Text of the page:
Visual Stress (also known as Meares-Irlen Syndrome)
Imagine looking at someone’s tie or shirt, which happens to be very stripey with black and white lines – you may see movement or distortion that you know is not really there – right? That is visual stress. The same thing happens to some people when they look at black text on white paper, to varying degrees. It is thought that the ‘stripy’ effect of the lines of print causes similar disturbances in the vision when reading. It is thought to be caused by hyper-excitability in the part of the brain known as the visual cortex.
It affects approximately 20% of the population, and 5% are severely affected. This can affect reading fluency, concentration and comprehension, and it can lead to eye strain or fatigue.
Sometimes children experience this and never think to mention it… they just assume it’s normal!
Dyslexia is a common learning difficulty that mainly affects the skills involved in learning to read. However, despite being classed as a learning difficulty, there is no connection between dyslexia and intelligence. In fact, dyslexic people are often particularly creative and excellent problem solvers.
What can we do to help?
If you are dyslexic or have visual stress, you have an increased likelihood of also having eye co-ordination or visual processing issues.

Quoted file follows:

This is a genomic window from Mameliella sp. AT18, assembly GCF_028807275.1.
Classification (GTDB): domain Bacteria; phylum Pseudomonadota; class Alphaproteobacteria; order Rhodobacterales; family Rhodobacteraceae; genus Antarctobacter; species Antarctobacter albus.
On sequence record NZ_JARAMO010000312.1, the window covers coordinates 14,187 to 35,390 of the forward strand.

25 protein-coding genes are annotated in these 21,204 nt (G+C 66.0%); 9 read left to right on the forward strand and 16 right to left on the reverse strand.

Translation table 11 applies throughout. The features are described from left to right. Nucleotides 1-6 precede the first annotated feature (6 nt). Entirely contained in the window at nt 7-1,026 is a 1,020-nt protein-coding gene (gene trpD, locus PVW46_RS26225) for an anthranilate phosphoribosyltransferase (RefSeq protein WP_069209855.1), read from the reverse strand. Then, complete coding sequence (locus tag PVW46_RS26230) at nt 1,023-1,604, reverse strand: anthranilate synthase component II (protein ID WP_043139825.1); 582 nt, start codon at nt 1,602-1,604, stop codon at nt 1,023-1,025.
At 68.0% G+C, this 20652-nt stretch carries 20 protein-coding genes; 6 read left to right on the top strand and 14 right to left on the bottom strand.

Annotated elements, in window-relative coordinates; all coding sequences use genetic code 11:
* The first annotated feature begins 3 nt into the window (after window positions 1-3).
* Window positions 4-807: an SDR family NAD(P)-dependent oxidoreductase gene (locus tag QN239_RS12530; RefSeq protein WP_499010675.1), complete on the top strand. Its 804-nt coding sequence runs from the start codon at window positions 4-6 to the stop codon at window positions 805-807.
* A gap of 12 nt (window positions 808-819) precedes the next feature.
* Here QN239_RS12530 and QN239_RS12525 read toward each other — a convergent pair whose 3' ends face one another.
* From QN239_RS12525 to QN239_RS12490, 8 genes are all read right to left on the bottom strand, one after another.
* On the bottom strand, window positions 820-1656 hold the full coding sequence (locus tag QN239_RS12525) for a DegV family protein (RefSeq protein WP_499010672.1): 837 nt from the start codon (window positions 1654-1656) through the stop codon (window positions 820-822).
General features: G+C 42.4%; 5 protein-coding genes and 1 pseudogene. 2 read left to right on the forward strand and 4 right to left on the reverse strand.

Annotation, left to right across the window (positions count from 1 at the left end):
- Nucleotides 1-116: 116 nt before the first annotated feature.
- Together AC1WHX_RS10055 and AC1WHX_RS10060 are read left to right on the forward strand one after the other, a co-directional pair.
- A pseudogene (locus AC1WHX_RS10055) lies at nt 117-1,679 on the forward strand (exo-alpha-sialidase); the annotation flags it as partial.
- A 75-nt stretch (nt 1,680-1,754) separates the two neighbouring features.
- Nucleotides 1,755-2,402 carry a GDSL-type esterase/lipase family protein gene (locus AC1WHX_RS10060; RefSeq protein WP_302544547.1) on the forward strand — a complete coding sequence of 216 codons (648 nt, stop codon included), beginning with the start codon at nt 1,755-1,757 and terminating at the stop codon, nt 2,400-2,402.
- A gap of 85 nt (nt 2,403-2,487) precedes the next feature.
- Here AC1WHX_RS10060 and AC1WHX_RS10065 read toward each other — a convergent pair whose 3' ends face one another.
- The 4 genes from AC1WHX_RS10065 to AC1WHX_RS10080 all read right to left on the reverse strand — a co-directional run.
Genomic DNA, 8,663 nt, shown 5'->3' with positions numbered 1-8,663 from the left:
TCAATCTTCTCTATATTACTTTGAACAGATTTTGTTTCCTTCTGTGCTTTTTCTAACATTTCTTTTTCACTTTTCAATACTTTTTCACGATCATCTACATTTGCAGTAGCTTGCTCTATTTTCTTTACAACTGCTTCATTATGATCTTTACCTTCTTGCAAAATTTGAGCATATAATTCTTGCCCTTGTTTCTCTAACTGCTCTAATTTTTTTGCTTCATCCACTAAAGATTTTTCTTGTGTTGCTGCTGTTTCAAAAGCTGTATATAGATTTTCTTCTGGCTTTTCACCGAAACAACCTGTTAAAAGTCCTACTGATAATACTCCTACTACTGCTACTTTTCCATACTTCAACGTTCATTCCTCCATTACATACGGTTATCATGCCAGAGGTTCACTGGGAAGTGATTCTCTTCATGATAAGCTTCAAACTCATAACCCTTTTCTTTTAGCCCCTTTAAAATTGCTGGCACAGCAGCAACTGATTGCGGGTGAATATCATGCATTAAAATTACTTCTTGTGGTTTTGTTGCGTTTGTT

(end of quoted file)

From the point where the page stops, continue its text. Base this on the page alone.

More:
Director, Roisin Brogan has a special interest in Dyslexia. During an eye examination she can assess your eye co-ordination and then advise whether you would be a suitable candidate for Vision Therapy or Coloured Overlays / Tinted lenses.
Whether a child needs glasses or not, eye co-ordination and the visual system can be trained to work more efficiently. This leads to an increased capacity for learning….
When a child is struggling to focus with their two eyes efficiently, much of their concentration goes into reading the words on the page so they have little remaining capacity for taking in the meaning of the text. The same thing applies when they are slow to copy from the board: they aren’t able to simultaneously listen to the teacher talking at the same time.
During Vision Therapy we train them how to use their visual system more efficiently so that these common everyday tasks become easy, and so their capacity to learn increases.
Coloured Overlays & Tints
It is not fully understood why, but coloured overlays or tinted lenses may reduce eye strain and increase reading speed for some people with Visual Stress.
A ‘Cerium’ overlay assessment enables you to select one of 12 coloured overlays– transparent, coloured sheets–to take home and try. If you find that the overlay makes reading and writing more comfortable for you, then you are recommended to have a colourimetry assessment.
A colourimetry assessment is quick (around 20 minutes) and painless. During the test, you will be asked to view a paragraph of text whilst the colourimeter places the full spectrum of colours over it. The aim of this exercise is to establish the exact colour that is suitable for you, before being sent to our lab and incorporated into your spectacle lenses.
Please note: Cerium tints have also proven effective for some migraine sufferers.
Learn more about Vision Therapy
If you would like to speak to a member of our team about Vision Therapy, or to register your interest in the treatment, simplycall your nearest Brogans branch. Alternatively, to find out more about behavioural optometry, visit the official website at www.babo.co.uk.